Apple will have patented iMplants which will be surgically implanted to back-project data onto the retina - in the eye, not the display obviously. They're probably working on it right now, but they can't figure out what to do about the battery or the upgrade path.

    And yes, of course someone will buy them..

    1. qwertyuiop

      Re: In five years..

      The battery will, obviously, be fitted internally somewhere in the user's body. In line with other iDevices it won't be replaceable by the user. Instead you'll have to go to an official Apple optician - or iDoctor - to replace it.

      I'll get my coat...

  20. ks2problema

    I'm not prude.

    But some of you guys are disgusting fucks.

    1. Jamie Jones Silver badge
      Thumb Up


      I'm not prude.

      But some of you guys are disgusting fucks.


      Well, that's a given. But this thread is quite tame for the Register, and indeed ,very tame for the Internet in general,.

      You must be new here!

  21. Anonymous Coward
    Anonymous Coward

    "Give it up, it's over – everybody's going to know everything"

    "Give it up, it's over – everybody's going to know everything. Right now, Amazon and Google know everything about everything you do, Everything is going to be known about you,"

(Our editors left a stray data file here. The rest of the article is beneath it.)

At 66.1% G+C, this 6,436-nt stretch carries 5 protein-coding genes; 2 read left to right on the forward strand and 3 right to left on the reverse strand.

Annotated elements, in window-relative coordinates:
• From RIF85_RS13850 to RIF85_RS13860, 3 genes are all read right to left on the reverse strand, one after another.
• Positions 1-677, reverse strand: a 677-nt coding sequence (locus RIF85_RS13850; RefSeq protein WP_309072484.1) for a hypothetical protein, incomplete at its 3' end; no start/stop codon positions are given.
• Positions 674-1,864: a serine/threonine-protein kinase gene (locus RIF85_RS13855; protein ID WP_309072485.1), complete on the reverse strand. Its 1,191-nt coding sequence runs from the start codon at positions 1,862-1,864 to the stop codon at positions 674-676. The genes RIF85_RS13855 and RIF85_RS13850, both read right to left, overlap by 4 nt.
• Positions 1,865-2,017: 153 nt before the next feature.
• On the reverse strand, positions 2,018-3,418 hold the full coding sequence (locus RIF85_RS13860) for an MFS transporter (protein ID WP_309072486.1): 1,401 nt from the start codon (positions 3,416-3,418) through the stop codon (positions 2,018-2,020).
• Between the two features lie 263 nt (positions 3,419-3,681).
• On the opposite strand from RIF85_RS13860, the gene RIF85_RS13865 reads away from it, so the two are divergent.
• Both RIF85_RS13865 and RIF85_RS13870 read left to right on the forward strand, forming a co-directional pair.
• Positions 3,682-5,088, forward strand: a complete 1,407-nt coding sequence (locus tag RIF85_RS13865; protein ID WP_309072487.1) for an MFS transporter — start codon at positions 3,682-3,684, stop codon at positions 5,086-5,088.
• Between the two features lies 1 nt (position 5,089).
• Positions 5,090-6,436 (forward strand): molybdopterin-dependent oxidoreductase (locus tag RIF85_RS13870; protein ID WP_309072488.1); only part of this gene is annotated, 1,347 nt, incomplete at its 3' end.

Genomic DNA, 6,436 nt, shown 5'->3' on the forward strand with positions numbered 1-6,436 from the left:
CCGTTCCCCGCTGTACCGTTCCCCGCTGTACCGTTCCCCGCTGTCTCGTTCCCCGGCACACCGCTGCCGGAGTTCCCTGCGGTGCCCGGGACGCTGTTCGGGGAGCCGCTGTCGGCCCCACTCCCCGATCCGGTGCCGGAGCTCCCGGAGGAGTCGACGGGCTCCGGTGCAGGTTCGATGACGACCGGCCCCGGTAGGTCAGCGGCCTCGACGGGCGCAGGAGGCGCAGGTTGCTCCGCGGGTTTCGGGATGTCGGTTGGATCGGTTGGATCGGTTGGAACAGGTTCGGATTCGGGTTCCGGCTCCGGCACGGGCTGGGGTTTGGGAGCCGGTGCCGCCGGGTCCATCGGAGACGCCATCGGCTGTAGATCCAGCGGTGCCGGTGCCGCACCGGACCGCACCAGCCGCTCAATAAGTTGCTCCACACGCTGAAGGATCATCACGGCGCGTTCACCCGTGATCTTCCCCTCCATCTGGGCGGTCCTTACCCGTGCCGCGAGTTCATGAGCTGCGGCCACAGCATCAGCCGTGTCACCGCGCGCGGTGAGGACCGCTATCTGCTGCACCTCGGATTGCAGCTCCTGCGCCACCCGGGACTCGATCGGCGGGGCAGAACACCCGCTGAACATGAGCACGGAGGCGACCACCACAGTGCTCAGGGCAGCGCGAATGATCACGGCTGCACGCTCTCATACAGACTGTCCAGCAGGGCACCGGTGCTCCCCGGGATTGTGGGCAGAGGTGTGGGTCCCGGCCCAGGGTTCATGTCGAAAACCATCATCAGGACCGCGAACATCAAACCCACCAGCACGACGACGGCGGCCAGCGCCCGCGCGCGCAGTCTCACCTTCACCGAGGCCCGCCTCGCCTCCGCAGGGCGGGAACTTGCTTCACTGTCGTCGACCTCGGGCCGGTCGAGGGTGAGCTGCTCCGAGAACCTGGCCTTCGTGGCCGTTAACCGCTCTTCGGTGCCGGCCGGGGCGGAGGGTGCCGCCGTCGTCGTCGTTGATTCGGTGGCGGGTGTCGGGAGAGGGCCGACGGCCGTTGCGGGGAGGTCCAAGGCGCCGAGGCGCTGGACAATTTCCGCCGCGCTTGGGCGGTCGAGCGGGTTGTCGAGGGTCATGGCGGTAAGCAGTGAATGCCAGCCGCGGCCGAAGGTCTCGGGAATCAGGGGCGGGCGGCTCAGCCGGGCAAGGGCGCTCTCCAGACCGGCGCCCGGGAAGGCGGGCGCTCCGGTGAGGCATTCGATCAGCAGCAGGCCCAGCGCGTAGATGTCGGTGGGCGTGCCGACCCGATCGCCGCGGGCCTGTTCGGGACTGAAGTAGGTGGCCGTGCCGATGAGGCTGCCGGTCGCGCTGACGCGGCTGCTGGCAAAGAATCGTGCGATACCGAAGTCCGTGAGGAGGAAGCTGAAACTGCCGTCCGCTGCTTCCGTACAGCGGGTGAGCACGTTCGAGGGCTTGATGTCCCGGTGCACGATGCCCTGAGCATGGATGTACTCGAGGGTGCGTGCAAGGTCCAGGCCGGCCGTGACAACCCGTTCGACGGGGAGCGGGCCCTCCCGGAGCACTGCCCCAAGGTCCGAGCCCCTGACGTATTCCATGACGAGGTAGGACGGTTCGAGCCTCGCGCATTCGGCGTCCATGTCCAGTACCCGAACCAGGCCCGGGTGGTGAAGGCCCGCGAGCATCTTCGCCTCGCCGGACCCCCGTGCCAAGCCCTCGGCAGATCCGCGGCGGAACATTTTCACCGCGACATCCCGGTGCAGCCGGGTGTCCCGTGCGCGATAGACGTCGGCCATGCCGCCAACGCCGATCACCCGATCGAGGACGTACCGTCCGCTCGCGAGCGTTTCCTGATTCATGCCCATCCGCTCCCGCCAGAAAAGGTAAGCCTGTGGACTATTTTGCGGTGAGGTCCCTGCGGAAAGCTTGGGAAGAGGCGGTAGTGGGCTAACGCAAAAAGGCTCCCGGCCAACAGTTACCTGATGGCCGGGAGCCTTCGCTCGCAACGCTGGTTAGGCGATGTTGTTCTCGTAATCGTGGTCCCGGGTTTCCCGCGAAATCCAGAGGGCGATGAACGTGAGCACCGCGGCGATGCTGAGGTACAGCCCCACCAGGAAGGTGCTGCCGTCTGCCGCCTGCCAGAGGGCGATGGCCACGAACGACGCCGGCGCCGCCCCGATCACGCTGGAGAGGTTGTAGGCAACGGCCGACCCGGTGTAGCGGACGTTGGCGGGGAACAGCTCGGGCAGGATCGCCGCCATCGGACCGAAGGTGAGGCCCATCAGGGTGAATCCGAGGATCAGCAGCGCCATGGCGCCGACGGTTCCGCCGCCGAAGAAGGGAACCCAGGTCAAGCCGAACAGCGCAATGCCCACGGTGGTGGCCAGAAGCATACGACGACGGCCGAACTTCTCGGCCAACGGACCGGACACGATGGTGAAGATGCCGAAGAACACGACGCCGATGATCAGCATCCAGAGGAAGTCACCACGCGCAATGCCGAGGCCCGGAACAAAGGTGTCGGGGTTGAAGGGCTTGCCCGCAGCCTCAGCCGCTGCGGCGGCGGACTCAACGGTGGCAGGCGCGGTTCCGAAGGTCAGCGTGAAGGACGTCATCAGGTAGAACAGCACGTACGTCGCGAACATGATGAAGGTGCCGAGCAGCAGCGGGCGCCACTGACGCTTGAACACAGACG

....Depressing reading. Its meant to be Friday El Reg?! I don't agree with this guy. But maybe I'm just living under an illusion that I still have some control. What do others think....?

  22. HildyJ

    For all of those whose cool radar got stuck when they left college, cool changes. Cell phones have gone from cool (back when they were bricks), to uncool (why would anyone want one?), to cool based on size (Zoolander) or slickness (The Matrix) or smartness (iPhone 1), to innocuous. Ditto headphones, earbuds, headsets, and smart watches (which are really just a new calculator watch).

    Google Glass may be cool or not cool but it will have nothing to do with whether people wear glasses normally (or who wear non prescription horn rims because some NBA player does).

  23. Alan Denman

    Cheap one to watch, expensive to buy.

    Obviously, they want the suckers in droves buying their $10 made watch.

  24. severs1966

    Is it just me?

    Several commentators have opined that it will be difficult to get those who don't "need glasses" to wear Google glass or similar products.

    I wear glasses. Mine are really nice, it took ages to find them. They weigh almost nothing and they are very crush-resistant (handy, as I am clumsy). They cost me oodles but it was worth it. I can't imagine going back to crappy £20 easy-break heavy clunky specs ever again.

    I look at google-specs and find myself thinking "I can't wear those, because I am already wearing these". Am I the only person who reacts to techno-specs this way? I feel the same way about 3D specs for both televisions and cinema... I can't wear those, I'm already wearing these.

    People who design giant leaps forward in technology rarely make the compulsory specs pleasant to wear. Ask a habitual spec wearer to critique cinema or home-3D specs and you won't get many positive reviews. Are google-specs and their ilk also going to be "exciting new" tech, built onto disappointingly rubbish, uncomfortable frames that I can't wear anyway, because I'm already wearing these prescription ones?

  25. awood4929

    No Privacy, then implement IPV6.

    IPV6 - IPSEC point to point, end of story......make them crack rapidly changing keys.